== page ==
* Crain’s | Your tax refund and other state checks could start arriving late, Mendoza warns: Illinois Comptroller Susana Mendoza is challenging the U.S. Postal Service as it considers condensing one of its processing centers in Springfield, demanding proof that the move would not result in delays for residents getting checks in the mail. “It (is) our understanding that the proposal would require such mail first to be transported to a distribution center in St. Louis, Mo., which is 100 miles south, then to be redirected to recipients living in the Chicago area some 300 miles north,” Mendoza said in a letter addressed to Postmaster General Louis DeJoy. “Likewise, I have the same concern if the distribution center is in the Chicago area when state payments are to be redirected to downstate Illinois.”

* Sun-Times | Grocery benefits to cover loss of school meals will be available to Illinois families this summer: Illinois families with school-aged children may be eligible for a new program over the summer break that aims to replace free school meals. Participating families will receive a one-time grocery debit card loaded with $120 per child for the summer months thanks to the federally funded Summer EBT program.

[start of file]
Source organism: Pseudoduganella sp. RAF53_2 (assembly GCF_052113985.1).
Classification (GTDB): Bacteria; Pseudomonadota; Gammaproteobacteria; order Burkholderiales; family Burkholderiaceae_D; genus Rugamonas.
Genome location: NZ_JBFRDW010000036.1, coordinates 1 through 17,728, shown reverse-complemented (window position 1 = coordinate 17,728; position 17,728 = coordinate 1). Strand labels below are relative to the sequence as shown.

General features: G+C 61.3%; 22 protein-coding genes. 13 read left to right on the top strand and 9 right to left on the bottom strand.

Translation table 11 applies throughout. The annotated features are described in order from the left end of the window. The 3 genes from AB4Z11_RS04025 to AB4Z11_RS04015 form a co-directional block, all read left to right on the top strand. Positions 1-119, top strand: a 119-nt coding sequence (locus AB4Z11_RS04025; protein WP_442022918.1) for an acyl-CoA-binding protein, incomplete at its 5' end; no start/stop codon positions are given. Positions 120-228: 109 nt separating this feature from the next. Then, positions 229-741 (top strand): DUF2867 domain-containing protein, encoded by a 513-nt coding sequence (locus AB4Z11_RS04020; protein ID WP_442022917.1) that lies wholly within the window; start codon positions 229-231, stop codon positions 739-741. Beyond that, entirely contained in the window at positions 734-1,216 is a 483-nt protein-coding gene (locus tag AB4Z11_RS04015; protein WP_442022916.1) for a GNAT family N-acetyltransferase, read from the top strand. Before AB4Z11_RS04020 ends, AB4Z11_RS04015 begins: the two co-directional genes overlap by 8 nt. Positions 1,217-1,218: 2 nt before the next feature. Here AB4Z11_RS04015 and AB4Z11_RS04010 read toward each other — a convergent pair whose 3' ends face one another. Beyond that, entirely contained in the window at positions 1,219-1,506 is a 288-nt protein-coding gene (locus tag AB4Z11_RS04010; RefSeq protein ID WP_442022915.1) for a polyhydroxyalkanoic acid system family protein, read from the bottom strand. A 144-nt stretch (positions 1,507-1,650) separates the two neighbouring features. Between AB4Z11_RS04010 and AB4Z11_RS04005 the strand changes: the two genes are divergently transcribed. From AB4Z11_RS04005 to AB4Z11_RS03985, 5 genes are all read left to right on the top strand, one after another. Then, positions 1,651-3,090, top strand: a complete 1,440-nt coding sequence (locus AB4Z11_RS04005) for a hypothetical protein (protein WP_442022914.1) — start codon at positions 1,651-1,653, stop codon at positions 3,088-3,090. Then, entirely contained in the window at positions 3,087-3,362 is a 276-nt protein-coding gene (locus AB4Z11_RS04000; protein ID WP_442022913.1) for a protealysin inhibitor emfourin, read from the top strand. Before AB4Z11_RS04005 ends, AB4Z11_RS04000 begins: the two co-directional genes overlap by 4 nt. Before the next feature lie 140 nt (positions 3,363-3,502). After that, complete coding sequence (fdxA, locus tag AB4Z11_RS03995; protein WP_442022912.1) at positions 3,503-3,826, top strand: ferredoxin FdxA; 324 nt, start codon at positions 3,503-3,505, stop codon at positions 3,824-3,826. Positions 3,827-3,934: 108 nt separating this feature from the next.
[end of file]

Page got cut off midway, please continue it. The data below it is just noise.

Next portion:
* WCIA | Deadline approaching for Illinois residents to get a REAL ID: One year from now, Illinois residents will be required to possess a REAL ID card to board flights and visit certain federal offices. After May 7th, 2025, the Transportation Security Administration (TSA) will no longer accept identification that does not meet the standards established in the REAL ID Act of 2005, which was passed in response to the 9/11 attacks.

* WCIA | Student-designed postcards available at this year’s IL State Fair: For the second year in a row, Springfield School District 186 and the Illinois State Fair teamed up to present students at Ridgely Elementary School an opportunity to design postcards for the State Fair. In their art classes, students designed postcards that captured their creative view of the State Fair, highlighting rides, food and more.